Written by: Jennifer Friberg, Cross Endowed Chair in SoTL and Associate Professor of Communication Sciences and Disorders at Illinois State University
Recently, I have started to wonder if we, proponents of and for SoTL, might be missing an opportunity to connect with an important group of stakeholders as part of our “typical” SoTL advocacy. We regularly and routinely share the value and importance of SoTL with faculty and campus administrators. We advocate within our disciplines and across our institutions. Conversations at SoTL conferences have focused – rightly so – on the lack of student voices in our SoTL work. So many SoTL folks now strongly advocate for students to be partners in our SoTL endeavors. These are important, impactful efforts to continue building SoTL and likely always will be! That said, I think many of us are leaving an important group — prospective students and parents — out of our campus-level (macro) SoTL advocacy.
I will admit to having a unique perspective on this topic: my son is currently a high school junior. We have looked at numerous college websites and have visited half a dozen colleges. It was during one of these visits that my son asked a faculty member he met, “do you have the chance to do SoTL research here?” I was surprised by his question. I had been wondering the same thing, but figured that was simply because SoTL is my professional passion. I hadn’t stopped to consider that my son might care about this, too. Prospective students might really benefit from knowing that a university supports the study of student learning to improve teaching. For prospective parents, this might be equally important to inform discussions and priorities related to college choice.
At a time when the general societal attitudes are not always kind to higher education, it may be truly valuable that we demonstrate to prospective students and parents that there is meaningful research being conducted on student learning that is meaningful in the context of our individual institutions. Sharing how this research can improve the student experience at a university might help these stakeholders make important choices based not on “brand,” but rather on substance.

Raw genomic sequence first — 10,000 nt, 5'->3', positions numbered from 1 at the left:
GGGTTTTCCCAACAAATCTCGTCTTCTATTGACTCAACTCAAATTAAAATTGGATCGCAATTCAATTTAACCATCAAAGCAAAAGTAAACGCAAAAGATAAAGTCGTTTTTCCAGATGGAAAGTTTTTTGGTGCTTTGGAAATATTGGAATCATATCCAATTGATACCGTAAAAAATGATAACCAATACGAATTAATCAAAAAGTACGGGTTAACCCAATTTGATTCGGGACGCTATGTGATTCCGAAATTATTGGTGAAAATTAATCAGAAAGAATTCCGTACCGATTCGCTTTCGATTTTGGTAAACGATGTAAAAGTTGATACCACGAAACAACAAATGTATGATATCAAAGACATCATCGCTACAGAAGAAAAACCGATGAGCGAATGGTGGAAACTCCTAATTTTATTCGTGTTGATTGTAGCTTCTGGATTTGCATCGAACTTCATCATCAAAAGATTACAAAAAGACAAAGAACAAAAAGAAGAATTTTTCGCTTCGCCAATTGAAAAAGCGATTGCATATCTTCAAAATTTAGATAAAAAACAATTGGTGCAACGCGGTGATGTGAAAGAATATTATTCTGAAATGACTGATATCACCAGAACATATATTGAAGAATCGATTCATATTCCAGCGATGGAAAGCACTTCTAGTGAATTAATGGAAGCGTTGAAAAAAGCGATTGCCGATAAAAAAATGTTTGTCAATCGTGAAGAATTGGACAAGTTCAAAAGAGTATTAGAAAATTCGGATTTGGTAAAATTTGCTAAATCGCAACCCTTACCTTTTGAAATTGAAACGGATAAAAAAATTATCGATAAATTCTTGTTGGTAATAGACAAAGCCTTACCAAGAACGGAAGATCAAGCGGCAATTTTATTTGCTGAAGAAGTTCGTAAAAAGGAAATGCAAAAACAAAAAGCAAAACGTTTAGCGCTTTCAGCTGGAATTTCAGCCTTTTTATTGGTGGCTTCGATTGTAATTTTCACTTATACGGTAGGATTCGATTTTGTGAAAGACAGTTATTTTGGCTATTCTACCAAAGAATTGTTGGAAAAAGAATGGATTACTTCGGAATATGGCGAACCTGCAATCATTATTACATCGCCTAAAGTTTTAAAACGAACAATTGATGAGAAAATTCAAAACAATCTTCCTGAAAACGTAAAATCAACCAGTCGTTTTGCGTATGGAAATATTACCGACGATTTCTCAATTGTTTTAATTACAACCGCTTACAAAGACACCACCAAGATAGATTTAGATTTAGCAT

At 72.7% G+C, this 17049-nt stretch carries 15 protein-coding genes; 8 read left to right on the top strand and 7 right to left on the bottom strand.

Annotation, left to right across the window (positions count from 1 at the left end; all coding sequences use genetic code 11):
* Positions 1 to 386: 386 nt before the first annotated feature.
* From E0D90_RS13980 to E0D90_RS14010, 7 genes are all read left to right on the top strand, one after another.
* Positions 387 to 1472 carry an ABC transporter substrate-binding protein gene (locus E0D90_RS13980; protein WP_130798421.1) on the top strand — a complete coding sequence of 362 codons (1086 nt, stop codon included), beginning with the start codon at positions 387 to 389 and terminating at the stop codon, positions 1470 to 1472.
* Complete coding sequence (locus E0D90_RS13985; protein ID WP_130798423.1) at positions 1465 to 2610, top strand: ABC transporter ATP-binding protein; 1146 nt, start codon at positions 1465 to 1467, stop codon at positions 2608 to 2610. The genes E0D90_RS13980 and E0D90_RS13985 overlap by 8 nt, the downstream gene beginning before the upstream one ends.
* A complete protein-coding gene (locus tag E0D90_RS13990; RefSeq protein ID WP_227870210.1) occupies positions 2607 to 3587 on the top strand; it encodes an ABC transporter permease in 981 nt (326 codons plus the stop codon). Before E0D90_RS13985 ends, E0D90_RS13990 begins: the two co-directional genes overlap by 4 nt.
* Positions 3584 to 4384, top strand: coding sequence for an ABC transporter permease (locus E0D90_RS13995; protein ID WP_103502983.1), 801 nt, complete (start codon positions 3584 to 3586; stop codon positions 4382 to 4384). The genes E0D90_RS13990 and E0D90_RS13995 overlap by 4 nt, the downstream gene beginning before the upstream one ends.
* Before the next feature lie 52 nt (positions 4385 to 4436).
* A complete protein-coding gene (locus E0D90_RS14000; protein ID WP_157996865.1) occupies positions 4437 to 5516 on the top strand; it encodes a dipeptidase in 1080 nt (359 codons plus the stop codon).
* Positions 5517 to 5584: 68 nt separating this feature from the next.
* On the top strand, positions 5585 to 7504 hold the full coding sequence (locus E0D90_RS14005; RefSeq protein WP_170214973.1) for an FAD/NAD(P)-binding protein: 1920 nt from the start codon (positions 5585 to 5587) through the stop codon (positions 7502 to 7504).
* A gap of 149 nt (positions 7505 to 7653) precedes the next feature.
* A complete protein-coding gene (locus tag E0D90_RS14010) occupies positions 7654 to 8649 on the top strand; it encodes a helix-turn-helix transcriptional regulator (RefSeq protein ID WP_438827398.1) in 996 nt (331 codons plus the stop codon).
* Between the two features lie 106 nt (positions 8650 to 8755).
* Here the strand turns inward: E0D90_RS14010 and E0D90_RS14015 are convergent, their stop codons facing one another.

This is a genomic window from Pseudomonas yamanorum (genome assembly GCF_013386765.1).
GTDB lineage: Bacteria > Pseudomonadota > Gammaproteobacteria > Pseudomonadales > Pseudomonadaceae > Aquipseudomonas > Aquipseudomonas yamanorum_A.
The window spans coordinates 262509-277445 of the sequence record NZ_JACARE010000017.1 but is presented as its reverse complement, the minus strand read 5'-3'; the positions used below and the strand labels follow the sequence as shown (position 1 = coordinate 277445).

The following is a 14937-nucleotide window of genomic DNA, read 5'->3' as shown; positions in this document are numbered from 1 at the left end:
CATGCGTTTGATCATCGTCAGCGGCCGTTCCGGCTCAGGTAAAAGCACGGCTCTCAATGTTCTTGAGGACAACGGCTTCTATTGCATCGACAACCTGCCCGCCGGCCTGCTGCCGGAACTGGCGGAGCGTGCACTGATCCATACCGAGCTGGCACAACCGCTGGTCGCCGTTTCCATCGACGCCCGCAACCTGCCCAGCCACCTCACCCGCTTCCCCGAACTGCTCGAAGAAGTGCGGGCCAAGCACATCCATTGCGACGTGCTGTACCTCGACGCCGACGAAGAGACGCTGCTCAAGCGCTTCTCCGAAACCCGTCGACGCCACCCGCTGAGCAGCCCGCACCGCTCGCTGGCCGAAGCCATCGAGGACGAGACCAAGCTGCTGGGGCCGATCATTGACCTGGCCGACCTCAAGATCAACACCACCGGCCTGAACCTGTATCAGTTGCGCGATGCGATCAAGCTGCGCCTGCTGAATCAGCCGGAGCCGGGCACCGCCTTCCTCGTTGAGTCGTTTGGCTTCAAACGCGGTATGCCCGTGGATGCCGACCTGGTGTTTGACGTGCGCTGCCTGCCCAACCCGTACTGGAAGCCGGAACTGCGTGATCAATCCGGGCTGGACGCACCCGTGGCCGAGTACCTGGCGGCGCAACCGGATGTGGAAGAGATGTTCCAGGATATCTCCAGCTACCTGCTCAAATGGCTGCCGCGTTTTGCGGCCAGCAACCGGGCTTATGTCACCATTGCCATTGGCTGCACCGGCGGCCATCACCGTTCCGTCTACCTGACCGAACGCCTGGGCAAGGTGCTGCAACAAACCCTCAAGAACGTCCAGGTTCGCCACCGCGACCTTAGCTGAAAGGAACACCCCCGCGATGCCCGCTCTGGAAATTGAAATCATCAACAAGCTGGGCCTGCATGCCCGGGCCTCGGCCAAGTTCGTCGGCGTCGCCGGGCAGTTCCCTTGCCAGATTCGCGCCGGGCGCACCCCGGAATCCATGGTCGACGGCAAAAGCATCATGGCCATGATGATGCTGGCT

What mechanisms could be utilized to support the sharing of SoTL work with prospective students and parents at your university? I offer several suggestions below, though this is hardly an exhaustive list!
- Provide information (perhaps linked on your institution’s admissions website) about SoTL on your campus. Highlight the work of faculty and students. EXPLAIN why SoTL matters!
- Record and report testimonials on the impact of SoTL for students on your campus website. Specifically describe how course instructors use or apply SoTL to improve student learning. SHOW how SoTL makes an impact.
- It might be even more important to include information about SoTL accomplishments on specific department/unit websites. Reports have shown that the most common web searches engaged in by prospective students and parents are specific to majors/minors/academic programs than any other. CONTEXTUALIZE discipline-specific SoTL work.
- Think about how social media is used on your campus. I follow the Instagram and Twitter feeds from my son’s “top five” universities. It’s remarkable how much you can learn about what a university values just by doing this! Sadly, I’ve very rarely seen posts about student learning or SoTL from these accounts, though such posts would be very appropriate, and helpful. Think about how you can work with your institution’s social media managers to reach prospective students and parents through accounts such as these to advocate for the SoTL being done on your campus. INTEGRATE SoTL into your institution’s public image.
- Encourage admissions officers and other campus social media managers to share information relative to SoTL news and accomplishments on your campus. ADVOCATE for SoTL work to be shared.
- Social media/websites aren’t the only way to reach prospective parents and students, though they are likely the most common. Identify mechanisms at your institution that could be useful in sharing information about SoTL to this group of stakeholders. Perhaps an alumni magazine, community publication, or other outlet exists where information about SoTL can be shared. CONSIDER the possibilities for sharing SoTL in print and via other media.